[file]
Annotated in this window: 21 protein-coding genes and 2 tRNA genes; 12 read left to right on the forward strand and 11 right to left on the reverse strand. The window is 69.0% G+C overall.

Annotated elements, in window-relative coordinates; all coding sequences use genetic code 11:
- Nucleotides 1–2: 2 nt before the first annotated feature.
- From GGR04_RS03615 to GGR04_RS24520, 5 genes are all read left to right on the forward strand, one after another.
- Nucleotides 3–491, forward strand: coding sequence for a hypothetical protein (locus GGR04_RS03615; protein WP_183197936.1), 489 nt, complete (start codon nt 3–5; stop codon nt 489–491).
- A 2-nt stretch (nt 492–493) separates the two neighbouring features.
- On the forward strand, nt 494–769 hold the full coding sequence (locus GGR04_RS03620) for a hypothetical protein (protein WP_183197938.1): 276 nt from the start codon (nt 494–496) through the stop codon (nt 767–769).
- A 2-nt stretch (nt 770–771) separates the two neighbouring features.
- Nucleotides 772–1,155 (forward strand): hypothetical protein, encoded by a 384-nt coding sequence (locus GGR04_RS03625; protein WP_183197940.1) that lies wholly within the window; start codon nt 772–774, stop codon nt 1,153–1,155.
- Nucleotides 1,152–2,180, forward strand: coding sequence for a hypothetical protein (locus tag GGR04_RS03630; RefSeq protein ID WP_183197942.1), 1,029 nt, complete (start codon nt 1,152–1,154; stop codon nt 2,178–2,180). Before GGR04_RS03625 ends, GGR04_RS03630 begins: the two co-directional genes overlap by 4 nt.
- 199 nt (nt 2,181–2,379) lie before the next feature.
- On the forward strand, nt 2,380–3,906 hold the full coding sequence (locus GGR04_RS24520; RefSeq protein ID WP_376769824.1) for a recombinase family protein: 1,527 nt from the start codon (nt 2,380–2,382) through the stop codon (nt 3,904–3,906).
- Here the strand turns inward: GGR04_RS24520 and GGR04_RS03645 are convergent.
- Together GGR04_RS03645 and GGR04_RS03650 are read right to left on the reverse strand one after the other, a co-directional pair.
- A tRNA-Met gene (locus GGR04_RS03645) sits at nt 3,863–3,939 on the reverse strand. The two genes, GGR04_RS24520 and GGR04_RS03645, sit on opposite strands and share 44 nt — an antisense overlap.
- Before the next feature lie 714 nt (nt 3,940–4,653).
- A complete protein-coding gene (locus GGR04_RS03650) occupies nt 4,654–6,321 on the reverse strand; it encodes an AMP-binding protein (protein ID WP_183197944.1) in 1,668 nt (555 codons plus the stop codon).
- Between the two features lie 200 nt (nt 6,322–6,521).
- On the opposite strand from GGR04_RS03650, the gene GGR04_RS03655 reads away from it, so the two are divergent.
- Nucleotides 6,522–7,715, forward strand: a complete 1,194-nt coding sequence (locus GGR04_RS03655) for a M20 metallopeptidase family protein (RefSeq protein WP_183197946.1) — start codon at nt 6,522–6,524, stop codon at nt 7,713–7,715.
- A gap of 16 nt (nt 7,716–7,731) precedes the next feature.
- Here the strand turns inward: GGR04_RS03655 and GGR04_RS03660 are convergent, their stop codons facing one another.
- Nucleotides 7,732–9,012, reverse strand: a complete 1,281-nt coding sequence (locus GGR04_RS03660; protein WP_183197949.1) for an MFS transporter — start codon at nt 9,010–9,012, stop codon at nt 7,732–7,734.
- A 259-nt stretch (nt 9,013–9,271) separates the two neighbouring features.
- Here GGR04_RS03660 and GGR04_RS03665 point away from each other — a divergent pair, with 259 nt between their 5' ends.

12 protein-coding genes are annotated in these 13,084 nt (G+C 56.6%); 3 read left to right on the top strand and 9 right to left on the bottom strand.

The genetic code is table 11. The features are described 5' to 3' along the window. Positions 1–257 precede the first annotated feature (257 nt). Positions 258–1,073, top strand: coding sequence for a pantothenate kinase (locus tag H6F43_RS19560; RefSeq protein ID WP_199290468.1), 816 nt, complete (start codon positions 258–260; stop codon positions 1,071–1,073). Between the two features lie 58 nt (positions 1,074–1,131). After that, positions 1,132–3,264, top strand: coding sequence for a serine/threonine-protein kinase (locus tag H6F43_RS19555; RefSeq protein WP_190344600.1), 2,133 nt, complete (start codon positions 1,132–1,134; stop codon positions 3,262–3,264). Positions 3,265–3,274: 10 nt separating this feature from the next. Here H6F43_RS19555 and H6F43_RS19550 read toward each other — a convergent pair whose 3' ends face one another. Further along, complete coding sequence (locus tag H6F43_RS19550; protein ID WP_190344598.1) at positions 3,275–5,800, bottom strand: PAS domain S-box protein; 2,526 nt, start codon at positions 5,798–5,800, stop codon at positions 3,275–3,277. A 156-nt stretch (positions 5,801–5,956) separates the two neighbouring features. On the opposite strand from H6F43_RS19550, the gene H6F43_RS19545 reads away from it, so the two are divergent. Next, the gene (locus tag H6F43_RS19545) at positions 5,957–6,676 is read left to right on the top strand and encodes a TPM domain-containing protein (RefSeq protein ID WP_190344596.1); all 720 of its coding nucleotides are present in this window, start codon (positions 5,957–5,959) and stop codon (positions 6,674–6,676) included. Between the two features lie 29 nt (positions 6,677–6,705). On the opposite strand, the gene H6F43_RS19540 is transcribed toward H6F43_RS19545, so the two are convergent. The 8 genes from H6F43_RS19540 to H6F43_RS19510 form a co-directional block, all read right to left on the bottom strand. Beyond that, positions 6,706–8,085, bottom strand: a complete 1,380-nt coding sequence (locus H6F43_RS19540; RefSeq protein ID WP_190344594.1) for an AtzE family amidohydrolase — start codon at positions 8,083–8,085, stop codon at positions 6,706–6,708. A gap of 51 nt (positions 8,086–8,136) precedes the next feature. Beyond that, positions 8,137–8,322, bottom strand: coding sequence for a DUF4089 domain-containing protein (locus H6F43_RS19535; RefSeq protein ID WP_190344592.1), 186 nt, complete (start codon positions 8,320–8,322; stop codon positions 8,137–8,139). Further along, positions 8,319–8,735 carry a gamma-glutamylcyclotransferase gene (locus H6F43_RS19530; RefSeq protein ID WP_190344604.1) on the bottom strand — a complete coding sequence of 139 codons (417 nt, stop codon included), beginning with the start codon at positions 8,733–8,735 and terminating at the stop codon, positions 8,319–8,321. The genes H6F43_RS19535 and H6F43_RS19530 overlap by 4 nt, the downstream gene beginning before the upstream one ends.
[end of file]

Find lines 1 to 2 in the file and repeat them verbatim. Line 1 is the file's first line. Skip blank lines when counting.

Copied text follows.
Annotated in this window: 21 protein-coding genes and 2 tRNA genes; 12 read left to right on the forward strand and 11 right to left on the reverse strand. The window is 69.0% G+C overall.

Annotated elements, in window-relative coordinates; all coding sequences use genetic code 11: